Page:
After all, there is already evidence that NLP is capable of parsing and summarizing arguments, helping writers improve their prose, and motivating writers to revise essays.
But what can we do to improve NLP in the classroom and bring the technology to students who can benefit the most from it? What are the most powerful potential NLP applications in education?
It might be better to start by asking: What is not needed in NLP?
NLP has successfully and typically been used in educational settings to identify problems in student grammar and mechanics and to provide holistic scores for five-paragraph essays. While these areas may be important, NLP has the potential to address more significant problems that learners and teachers face in the classroom.
Natural Language Processing For Reading and Writing
First of all, developments in NLP can help students learn to write better essays by providing formative feedback (i.e., actionable feedback on specific essay parts) that can be used during the revising process to improve more than just grammar and mechanics.
For instance, NLP can help identify the presence of absence of important discourse elements like claims, arguments, and evidence. In addition, NLP can provide feedback to learners about the organization of an essay. These NLP solutions can be combined into automatic writing evaluation (AWE) systems that can provide low level feedback (e.g., tips about vocabulary) or higher level feedback (e.g., advice about the cohesion of discourse).
Ultimately, this formative feedback mixed with holistic feedback will allow students to revise essays multiple times before final submission to teachers. Teachers will then receive essays that are better developed, especially at lower levels of text features allowing them to focus on elements of writing that are more difficult to assess through computational algorithms, including argumentation, style, and organization.
Beyond improving students’ language skills directly, NLP features can also be used to help educators better understand what is happening cognitively with their students.
Thus, researchers have begun to expand the writing tasks to which NLP can be applied to include source-based essays where writers are expected to integrate external documents, narratives, summaries, and expository texts.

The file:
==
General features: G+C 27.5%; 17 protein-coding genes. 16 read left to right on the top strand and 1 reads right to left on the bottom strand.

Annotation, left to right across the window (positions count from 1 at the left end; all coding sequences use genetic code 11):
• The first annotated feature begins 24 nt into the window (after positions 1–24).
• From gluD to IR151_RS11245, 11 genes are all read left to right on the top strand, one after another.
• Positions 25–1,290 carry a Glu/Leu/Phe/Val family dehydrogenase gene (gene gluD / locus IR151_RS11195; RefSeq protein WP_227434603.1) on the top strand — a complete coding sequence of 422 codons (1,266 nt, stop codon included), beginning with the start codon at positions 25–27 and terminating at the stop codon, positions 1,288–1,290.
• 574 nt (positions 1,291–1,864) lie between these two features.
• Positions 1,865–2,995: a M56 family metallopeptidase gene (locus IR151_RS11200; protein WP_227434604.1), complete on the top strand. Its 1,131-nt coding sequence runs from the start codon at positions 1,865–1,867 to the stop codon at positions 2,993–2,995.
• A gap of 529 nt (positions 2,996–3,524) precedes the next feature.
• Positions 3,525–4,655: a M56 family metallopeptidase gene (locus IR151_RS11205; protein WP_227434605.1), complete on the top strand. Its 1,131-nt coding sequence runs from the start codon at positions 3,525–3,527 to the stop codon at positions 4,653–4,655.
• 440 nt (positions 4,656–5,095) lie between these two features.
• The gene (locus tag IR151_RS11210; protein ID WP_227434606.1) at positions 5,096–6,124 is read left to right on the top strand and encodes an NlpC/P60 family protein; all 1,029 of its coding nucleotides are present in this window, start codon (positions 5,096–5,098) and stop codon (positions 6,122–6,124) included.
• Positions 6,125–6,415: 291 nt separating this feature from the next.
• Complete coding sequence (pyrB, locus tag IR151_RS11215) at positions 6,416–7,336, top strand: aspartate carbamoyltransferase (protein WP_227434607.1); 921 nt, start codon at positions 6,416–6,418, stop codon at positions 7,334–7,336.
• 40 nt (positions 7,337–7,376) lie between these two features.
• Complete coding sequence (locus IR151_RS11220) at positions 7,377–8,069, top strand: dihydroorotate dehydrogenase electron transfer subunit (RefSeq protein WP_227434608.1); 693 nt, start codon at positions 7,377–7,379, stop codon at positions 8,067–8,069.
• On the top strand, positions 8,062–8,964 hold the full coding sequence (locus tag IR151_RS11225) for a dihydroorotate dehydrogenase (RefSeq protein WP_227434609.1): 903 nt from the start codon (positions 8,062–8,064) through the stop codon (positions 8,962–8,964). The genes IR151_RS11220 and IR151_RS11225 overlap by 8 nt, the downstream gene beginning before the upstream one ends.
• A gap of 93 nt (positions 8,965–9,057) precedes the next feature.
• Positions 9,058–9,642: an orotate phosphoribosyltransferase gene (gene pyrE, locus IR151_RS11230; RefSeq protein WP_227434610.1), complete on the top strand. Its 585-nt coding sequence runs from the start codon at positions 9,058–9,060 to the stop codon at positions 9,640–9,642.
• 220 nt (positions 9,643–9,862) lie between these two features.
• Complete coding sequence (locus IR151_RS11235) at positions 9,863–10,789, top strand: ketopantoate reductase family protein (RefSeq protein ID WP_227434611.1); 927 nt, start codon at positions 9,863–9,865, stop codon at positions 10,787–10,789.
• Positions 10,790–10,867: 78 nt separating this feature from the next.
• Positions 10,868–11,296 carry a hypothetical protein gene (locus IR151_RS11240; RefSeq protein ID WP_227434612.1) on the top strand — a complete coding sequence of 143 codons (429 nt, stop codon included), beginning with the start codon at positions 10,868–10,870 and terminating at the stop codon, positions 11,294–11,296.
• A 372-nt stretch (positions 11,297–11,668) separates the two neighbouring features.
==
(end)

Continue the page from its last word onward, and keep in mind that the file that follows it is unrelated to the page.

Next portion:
Beyond writing, NLP can also go a long way toward helping struggling readers in the classroom. NLP algorithms can provide automatic feedback to students about the strength of self-explanations and summaries of reading samples, both of which are key elements of reading comprehension. However, teachers often don’t have the time to provide students with detailed and individualized feedback on these tasks.
Newer readability formulas based on NLP can also help educators better match texts to students to ensure reading assignments are suitably challenging and productive. NLP readability formulas can calculate more accurate readability scores that outperform traditional formulas such as Flesch-Kincaid Grade Level.
These new metrics provide information about the complexity of language in terms of vocabulary, cohesion, and syntactic complexity. Not only are they better predictors of reading speed and comprehension, but they better match cognitive models of text processing. They also work for a variety of different readers and genres. NLP techniques are even being used in text simplification algorithms that can automatically modify texts to make them better fit with the reading skills of students.